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Local Hero Awards 2023: New Canadians bridge gap in giving with Fateh Care

New non-profit is winning hearts by caring; hugs are the reward
Harjas Singh Popli’s non-profit fills a void for those facing food insecurity on Vancouver Island. (Fateh Care/Facebook)

The West Shore Local Hero Awards are back! You can find this year’s special feature in the March 22 edition of the Goldstream Gazette or online under e-editions. Stay tuned for more on each of this year’s honourees, you will be able to read their stories online at

Harjas Singh Popli sleeps soundly – if briefly – at night. Exhaustion may be a factor, but primarily the sound rest is a result of overwhelming peace, and both are derived from the same source.

A full-time job in human resources in Esquimalt keeps him at a desk much of the day. Then he does the equivalent of a full-time job giving back as founder and executive director of Fateh Care Canada, a non-profit, registered charity created to bridge a gap in local resources.

Fateh is a Sikh word meaning winning or victory, so Fateh Care is like winning hearts by caring, Harjas explained. He and wife Navneet Kaur Popli started the program after experiencing that void themselves.

Harjas learned he’d earned a West Shore Local Hero Award as the family marked its third anniversary of coming to Canada. They landed in Calgary in March 2020 – a time immediately recognizable to many as the start of the COVID-19 pandemic. Among the impacts, they found themselves dependent on food banks.

The family soon moved to Greater Victoria when Navneet started her job as an associate professor at the University of Victoria and Harjas took a job in Surrey, commuting back and fourth.

The family took a hit in March 2021 when they all contracted COVID-19.

House-bound and new to the country, without family or friends at hand, they relied on community supports. After reaching out to organization after organization it was clear - getting food to the house couldn’t happen.

“It was an awful time. There was no organization that comes to you and gives help,” Harjas said. “There’s a huge gap between people needing help and people helping.”

Again they muddled through, but the experience exposed the massive missing piece.

Based on the Sikh principle of dasvandh, the couple started by giving back 10 per cent of their income through Fateh Care.

To fill the complicated gap, Harjas just started offering help online. As a guy with a fairly new Facebook profile that had few friends, he worried people would see a red flag instead of an offer for help. But people in desperate situations did accept his help, then shared their joyful experiences.

The word of Fateh Care spread.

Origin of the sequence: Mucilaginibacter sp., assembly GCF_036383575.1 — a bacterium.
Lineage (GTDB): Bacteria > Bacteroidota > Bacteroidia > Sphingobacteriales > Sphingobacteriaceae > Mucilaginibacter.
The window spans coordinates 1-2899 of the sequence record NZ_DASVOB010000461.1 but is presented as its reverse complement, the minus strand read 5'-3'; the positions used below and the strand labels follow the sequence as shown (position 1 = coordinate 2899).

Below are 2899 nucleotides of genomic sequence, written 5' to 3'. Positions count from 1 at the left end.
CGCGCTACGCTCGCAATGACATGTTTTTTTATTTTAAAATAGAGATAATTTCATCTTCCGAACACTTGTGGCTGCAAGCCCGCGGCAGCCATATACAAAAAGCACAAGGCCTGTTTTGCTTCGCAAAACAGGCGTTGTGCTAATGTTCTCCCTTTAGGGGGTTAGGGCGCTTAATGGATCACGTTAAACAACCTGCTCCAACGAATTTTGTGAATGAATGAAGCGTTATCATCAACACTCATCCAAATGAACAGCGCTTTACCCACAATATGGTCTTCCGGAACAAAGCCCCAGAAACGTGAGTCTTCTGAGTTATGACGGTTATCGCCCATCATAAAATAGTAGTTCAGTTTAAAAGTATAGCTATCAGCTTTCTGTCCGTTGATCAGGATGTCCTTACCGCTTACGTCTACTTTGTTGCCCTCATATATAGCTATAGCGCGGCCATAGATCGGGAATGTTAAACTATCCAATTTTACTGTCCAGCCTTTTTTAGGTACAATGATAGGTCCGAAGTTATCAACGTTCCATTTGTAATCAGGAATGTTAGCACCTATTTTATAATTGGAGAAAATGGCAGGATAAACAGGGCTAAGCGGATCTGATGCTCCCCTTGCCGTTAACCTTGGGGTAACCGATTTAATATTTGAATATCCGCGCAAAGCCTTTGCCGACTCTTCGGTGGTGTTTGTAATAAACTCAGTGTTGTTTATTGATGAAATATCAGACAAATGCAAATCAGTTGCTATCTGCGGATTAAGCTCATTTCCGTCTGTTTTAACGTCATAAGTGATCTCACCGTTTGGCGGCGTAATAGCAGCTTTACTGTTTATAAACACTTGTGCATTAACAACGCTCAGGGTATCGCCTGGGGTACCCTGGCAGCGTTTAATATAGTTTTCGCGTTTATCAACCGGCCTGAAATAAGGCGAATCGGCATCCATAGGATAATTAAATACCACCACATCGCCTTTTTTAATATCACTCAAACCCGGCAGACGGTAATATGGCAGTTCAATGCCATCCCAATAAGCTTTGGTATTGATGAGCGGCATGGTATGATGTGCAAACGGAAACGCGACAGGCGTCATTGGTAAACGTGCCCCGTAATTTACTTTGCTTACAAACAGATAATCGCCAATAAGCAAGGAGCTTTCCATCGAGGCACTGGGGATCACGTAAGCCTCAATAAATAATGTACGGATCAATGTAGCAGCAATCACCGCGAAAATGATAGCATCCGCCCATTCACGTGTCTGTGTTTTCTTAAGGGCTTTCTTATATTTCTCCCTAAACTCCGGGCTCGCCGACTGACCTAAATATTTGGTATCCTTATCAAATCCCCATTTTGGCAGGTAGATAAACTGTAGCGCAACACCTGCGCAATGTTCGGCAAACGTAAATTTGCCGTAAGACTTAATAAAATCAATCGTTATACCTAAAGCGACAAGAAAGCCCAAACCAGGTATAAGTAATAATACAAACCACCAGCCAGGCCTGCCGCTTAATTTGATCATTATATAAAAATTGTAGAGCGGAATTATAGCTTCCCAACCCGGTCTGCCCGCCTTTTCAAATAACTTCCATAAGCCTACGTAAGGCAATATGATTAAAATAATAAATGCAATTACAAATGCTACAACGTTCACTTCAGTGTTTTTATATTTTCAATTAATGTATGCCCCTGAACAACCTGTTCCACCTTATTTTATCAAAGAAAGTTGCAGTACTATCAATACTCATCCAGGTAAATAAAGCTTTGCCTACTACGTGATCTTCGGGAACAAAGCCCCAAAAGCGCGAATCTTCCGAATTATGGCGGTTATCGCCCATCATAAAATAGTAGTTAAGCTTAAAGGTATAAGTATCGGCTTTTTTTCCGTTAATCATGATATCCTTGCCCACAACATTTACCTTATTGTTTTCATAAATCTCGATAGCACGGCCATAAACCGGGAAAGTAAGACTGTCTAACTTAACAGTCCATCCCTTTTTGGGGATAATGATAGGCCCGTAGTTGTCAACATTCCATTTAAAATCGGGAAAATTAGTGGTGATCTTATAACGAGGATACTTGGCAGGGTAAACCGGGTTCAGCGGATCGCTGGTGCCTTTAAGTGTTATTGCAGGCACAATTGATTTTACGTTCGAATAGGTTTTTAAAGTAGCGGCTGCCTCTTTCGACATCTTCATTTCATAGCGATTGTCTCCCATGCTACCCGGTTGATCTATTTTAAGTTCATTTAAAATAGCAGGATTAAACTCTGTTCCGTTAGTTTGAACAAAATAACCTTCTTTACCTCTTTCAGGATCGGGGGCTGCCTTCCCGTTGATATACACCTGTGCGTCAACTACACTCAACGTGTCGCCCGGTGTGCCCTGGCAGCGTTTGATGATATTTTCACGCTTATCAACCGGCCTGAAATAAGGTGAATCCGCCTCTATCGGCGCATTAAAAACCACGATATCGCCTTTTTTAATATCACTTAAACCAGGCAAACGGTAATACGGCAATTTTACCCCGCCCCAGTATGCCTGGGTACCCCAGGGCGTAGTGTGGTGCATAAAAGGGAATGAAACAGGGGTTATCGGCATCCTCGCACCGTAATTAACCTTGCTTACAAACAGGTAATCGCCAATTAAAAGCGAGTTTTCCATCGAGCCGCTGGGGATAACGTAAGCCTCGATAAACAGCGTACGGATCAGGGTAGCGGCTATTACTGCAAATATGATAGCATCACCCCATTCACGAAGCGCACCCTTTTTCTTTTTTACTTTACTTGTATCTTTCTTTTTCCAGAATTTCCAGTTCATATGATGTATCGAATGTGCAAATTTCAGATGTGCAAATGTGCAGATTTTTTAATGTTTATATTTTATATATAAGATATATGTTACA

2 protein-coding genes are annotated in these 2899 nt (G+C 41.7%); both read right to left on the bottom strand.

With food agencies only able to open certain times and days that don’t always jive with public transit options or a working person’s schedule, one key driver is getting food to folks.

Harjas remembers a woman with three kids and a new baby who just couldn’t pack them all up and get to the food bank. She hugged him for 15 minutes.

Now, the organization is now certified non-profit, has a full board and boasts a group of volunteers to help provide aid. The majority of the work continues as it started – groceries dropped on doorsteps at unusual times of day, or in unusual circumstances.

One of the questions Canada Revenue Agency had during the registration process was how he knows the folks he’s helping need it. The answer is pretty simple: they asked.

And Harjas refuses to complicate the process.

“You’ve already shown your courage to reach out. You reached out, you will get help.”

There’s a cost in time, fuel and cold hard cash – especially in the face of continuously rising food costs.

“That’s why the gap exists. It needs a lot of time investment.”

But it’s not a job, it’s work Harjas wants to do that fills an unseen bank.

“And that bank is getting bigger and bigger,” Harjas said. “The best thing about this is the blessings that I get, the hugs that I get.”

He’s confident what comes around goes around, and should he find himself in need again “there will be 500 hands raised.”

READ MORE: 2023 Local Hero Awards


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Harjas Singh Popli and his 12-year-old, Manarap Singh Popli, cruise through the grocery store, gathering goods to deliver to people in need. (Jane Skrypnek/News Staff)
The Poplis work together to carefully stack the Fateh Care groceries into the back of their car. (Jane Skrypnek/News Staff)

Christine van Reeuwyk

About the Author: Christine van Reeuwyk

I'm dedicated to serving the community of Oak Bay as a senior journalist with the Greater Victoria news team.
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